As with most complex products or systems, specifying and applying profiled rail bearings doesn’t require that you know every detail of linear bearing construction. But having a basic understanding of the various design types and geometries can help you choose a product that enhances, rather than detracts from, the performance of your machine—especially in applications that require high moment load capacity, high rigidity, or extremely smooth travel.
Two design factors that determine a bearing’s performance characteristics are track geometry and raceway arrangement. Track geometry has a significant influence on the bearing’s friction and load capacity, while raceway arrangement determines the internal stresses on the rail and block and the amount of torsional moment loading the bearing can withstand.
Most linear bearings use one of two track (or raceway) geometries—Gothic arch or circular arc, although there are variations on these two designs. The geometry of the raceway determines the number of contact points, which affects the friction in the block and the block’s load capacity.
The circular arc design provides two-point contact between the ball and the raceway. Because there are only two points of contact, circular arc geometry requires two raceways on each side of the rail and block in order to provide bi-directional loading. Manufacturers who use a circular arc design do so because it has a lower differential slip, and therefore, a lower friction coefficient, resulting in smoother running characteristics. (For a primer on differential slip, check out MIT’s “Fundamentals of Design” topic 10, page 10-13.)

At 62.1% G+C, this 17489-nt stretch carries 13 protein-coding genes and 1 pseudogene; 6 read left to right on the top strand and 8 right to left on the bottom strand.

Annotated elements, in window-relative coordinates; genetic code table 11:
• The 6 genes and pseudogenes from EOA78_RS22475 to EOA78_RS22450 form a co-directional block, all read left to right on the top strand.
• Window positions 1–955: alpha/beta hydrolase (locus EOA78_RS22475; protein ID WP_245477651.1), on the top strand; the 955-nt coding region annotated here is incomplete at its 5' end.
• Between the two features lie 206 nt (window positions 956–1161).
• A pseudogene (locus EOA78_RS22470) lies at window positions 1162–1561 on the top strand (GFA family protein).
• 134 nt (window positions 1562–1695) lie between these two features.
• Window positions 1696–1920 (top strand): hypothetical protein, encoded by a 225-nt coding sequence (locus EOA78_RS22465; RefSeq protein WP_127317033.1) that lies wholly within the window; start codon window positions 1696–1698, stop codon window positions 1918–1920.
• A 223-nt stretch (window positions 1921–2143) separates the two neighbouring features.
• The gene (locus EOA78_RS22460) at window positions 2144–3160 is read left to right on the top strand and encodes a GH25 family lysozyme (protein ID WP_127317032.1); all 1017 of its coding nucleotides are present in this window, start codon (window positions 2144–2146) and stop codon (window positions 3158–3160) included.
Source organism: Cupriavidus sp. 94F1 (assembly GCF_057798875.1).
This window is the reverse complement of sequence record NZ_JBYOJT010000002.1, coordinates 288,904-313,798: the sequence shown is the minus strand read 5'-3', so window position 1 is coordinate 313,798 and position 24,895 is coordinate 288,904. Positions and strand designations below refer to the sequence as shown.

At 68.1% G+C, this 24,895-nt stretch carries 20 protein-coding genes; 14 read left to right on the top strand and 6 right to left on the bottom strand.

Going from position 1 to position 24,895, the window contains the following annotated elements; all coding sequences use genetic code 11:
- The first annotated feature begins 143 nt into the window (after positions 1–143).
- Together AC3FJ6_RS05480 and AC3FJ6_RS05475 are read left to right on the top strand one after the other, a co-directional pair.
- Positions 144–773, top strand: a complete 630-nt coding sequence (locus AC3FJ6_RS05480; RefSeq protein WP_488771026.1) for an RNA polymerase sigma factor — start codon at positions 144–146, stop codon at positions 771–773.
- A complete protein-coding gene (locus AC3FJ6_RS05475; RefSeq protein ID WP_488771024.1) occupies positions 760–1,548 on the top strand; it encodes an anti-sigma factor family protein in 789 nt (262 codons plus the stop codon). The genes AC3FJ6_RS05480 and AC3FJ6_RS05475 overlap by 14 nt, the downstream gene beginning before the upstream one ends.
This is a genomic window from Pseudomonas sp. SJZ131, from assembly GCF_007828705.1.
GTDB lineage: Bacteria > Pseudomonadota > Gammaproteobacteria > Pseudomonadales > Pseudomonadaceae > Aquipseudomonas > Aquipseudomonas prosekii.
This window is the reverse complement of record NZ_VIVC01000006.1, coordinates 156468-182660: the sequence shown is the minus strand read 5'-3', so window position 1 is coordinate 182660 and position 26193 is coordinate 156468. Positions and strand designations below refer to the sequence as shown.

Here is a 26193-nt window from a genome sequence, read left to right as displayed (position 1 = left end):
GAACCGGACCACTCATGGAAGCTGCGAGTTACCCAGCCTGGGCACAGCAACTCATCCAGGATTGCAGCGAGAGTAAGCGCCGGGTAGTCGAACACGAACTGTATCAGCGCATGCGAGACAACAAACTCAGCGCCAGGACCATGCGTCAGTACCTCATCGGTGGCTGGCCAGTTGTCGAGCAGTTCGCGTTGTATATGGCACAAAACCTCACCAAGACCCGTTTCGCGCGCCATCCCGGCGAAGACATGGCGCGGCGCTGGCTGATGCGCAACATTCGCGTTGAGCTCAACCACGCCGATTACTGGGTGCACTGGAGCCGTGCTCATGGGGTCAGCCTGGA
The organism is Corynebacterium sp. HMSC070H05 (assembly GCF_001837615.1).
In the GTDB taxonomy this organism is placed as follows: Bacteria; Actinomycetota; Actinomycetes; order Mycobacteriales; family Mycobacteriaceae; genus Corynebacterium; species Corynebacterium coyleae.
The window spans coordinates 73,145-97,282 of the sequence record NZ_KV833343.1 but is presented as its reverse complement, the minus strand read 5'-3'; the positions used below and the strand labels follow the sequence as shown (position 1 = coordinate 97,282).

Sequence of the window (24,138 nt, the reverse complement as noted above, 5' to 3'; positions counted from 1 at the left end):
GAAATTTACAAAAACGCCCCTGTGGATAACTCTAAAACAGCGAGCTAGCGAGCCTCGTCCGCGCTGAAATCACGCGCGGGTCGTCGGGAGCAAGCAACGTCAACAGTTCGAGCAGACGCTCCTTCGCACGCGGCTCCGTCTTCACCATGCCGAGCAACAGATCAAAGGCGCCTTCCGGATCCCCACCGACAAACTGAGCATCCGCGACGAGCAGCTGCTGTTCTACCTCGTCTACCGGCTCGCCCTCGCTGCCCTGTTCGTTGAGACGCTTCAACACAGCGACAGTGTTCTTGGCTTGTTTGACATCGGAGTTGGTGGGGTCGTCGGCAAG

The Gothic arch design provides four-point contact—two contact points on the ball and two contact points on the raceway. This four-point contact provides higher moment capacity and makes Gothic arch the preferred design for rails with only two raceways, such as miniature rails.
Because the differential slip is larger for Gothic arch than for circular arc designs, bearings with Gothic arch geometry will have a higher friction coefficient and require more force to overcome this friction. Applying preload to a Gothic arch design further increases this differential slip and causes even higher friction. (This is why miniature rails are rarely offered with a high preload option.) Misalignments in mounting can also impart preload, or unequal loading, on the bearing, so it’s important to ensure parallelism between mounting surfaces when using two or more rails with Gothic arch geometry.
When using a profiled rail system with circular arc geometry, the arrangement of the raceways is another factor that influences linear guide performance. There are two arrangements, face-to-face (also known as the “X” design) and back-to-back (also known as the “O” design). The primary difference between the two raceway arrangements is the bearing’s ability to withstand torsional moments.
The face-to-face design is also known as the “X” arrangement because the contact lines between the balls and the raceways point inward, forming an “X” inside the rail. This arrangement offers equal load capacities in all directions and is more tolerant of mounting surface inaccuracies, but reduces the bearing’s ability to handle torsional moment loads.
The back-to-back design is also known as the “O” arrangement because the contact lines between the balls and the raceways point outward, forming an “O” around the rail. The larger moment arm produced by the back-to-back design provides greater torsional moment capacities and higher stiffness.
For general automation applications, these distinctions typically won’t “make or break” the design. But in applications that call for extremely high rigidity, high moment capacity, or excellent running smoothness, taking into account the bearing geometry and track arrangement can help engineers ensure the linear bearing goes beyond providing the basic load capacity and accuracy and also contributes to the overall performance of the machine.